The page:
Thank goodness you have a brick-and-mortar camera shop with a knowledgeable owner. They are a vanishing breed. But I differ about batteries. There may be a misunderstanding. The Nikon FM has an onboard through-the-lens (TTL) light meter powered by a button battery in the baseplate. The battery needs to be there for the TTL light meter, but that model (I owned one) operates perfectly with no battery. Even in the mid-’60s, there were some cameras that would not work without batteries, but the FM wasn’t one of them. You just may have to do without the TTL meter.

An aside: I was leading a photo walk. Most of the participants had Nikon FMs. I was teaching the “Sunny Sixteen” rule, but one of my students was having a goshawful time. Her camera’s meter often disagreed with Sunny 16, and I knew why: in-camera meters measure light reflected from the scene and are easily “fooled.” Sunny 16 relies on incident light — light falling on the subject. It is more accurate on average than reading reflected light. She relaxed and enjoyed herself after I removed the button battery from her camera. Got good pictures, too.

Cassie Ring
I am so grateful that I found an expert on these types of cameras. He taught me how to load the film, change the battery, and operate the camera. With this newfound film knowledge, I will experiment again, and I can’t wait to share what I do!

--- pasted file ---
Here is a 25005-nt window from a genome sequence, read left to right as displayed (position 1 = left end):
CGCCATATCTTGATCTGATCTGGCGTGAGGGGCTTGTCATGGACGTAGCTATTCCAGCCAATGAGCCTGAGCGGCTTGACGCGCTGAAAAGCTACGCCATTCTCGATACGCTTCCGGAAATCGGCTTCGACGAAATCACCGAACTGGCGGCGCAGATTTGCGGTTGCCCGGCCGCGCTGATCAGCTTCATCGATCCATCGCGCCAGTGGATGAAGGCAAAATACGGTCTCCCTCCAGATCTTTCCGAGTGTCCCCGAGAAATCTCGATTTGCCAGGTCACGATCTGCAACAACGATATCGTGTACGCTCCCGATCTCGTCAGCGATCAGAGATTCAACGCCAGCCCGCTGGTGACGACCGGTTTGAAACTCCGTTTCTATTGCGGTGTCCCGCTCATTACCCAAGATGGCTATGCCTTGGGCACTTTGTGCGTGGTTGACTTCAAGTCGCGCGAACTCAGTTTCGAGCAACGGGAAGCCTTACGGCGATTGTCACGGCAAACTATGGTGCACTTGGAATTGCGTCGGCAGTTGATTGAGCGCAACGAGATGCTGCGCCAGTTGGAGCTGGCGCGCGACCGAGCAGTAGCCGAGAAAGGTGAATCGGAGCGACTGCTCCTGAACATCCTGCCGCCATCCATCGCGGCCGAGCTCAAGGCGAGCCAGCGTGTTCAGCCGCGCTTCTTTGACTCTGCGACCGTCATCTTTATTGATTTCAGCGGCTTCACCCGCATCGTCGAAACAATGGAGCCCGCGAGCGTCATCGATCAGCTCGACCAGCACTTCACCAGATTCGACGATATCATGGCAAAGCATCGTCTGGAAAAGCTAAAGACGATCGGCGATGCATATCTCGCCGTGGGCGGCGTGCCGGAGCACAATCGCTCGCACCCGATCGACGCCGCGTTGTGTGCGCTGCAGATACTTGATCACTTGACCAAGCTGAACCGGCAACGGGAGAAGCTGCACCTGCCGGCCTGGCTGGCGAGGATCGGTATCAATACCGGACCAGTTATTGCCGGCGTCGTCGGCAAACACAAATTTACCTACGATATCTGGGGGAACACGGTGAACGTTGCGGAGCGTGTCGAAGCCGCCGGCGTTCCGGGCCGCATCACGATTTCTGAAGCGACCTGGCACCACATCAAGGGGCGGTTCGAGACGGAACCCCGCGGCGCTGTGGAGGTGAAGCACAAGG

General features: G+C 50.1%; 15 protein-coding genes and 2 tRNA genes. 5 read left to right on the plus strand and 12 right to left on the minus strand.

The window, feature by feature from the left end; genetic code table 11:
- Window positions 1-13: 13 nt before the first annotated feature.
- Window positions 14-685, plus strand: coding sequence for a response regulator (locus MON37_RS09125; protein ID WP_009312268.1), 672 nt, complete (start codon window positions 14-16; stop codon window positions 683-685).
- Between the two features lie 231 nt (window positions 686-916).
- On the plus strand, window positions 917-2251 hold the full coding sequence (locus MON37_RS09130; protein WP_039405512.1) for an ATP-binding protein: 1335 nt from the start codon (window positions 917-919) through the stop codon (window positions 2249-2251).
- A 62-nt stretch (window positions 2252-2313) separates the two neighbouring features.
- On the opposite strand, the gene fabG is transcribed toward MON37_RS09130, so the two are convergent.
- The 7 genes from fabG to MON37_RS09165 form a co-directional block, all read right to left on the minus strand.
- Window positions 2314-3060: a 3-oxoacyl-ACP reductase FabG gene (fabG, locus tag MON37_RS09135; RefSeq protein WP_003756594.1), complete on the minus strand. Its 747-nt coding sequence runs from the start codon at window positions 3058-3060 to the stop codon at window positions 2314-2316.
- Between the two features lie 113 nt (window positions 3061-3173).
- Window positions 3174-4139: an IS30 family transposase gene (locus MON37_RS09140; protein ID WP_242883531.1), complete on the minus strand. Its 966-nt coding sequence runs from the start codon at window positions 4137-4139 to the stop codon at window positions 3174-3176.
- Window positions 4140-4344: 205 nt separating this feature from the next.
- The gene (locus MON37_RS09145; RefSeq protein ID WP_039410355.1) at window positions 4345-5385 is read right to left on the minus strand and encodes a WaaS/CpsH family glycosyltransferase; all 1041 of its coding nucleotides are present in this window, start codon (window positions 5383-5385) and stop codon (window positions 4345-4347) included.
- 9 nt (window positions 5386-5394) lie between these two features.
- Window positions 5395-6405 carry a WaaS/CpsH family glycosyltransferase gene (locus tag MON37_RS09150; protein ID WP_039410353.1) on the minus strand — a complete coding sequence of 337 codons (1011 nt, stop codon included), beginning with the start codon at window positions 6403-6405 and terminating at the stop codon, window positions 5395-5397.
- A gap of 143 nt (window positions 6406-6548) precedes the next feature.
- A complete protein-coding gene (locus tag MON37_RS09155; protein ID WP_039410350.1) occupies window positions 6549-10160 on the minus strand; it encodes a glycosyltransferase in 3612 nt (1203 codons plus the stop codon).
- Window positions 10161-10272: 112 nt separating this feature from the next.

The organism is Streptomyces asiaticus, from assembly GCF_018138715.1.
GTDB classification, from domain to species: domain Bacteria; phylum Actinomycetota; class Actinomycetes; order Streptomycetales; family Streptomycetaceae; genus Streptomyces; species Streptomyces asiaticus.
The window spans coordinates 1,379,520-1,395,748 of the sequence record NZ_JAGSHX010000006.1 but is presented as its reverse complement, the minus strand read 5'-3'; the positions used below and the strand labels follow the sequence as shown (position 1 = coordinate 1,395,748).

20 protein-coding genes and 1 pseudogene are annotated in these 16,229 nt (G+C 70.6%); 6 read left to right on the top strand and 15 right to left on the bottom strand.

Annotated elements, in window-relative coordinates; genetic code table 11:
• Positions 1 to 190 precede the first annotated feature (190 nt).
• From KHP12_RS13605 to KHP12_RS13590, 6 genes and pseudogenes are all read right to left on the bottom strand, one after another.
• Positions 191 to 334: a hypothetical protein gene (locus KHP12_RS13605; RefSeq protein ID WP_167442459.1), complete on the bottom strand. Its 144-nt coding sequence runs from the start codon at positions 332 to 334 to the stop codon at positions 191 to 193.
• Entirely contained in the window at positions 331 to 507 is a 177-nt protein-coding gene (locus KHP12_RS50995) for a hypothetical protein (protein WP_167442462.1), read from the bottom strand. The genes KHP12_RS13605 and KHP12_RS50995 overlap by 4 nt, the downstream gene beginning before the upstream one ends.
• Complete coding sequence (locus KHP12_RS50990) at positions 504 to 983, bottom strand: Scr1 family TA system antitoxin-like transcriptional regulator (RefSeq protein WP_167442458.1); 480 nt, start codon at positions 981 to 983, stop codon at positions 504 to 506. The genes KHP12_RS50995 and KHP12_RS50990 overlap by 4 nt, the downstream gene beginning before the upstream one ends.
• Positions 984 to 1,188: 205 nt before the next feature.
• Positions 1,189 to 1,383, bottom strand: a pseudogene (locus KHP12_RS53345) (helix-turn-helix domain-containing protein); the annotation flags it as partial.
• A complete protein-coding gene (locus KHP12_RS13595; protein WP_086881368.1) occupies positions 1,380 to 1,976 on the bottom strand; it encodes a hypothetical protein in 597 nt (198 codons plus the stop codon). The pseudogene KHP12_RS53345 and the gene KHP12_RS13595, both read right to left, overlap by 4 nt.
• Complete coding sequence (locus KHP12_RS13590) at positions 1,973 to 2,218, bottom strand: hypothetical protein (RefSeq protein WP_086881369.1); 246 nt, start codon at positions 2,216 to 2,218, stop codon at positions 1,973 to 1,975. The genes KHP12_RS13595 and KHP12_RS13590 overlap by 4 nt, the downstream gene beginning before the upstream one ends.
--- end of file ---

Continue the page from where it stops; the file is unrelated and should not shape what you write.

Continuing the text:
My last 35mm film camera, the legendary 1986 Canon T90, considered the Best analog camera Canon ever made. Photo ©by author CGH.

I wrote this to support newbies to film. I am personally utterly daft for digital, but it is increasingly obvious that analog — film — is making a strong comeback. I came up in analog and easily transitioned to digital, but it really wasn’t that long ago that analog and manual was what there was, and to practice the craft you learned it. Working in film is a powerful teaching tool for all photography. I am grateful for what I know that analog taught me.

Thanks for reading! I truly appreciate it. If you have a question I will do my best to answer it. 😊👍



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Charles G. Haacker

Charles G. Haacker

Photography is who I am. I can’t not photograph. I am compelled to write about the only thing I know.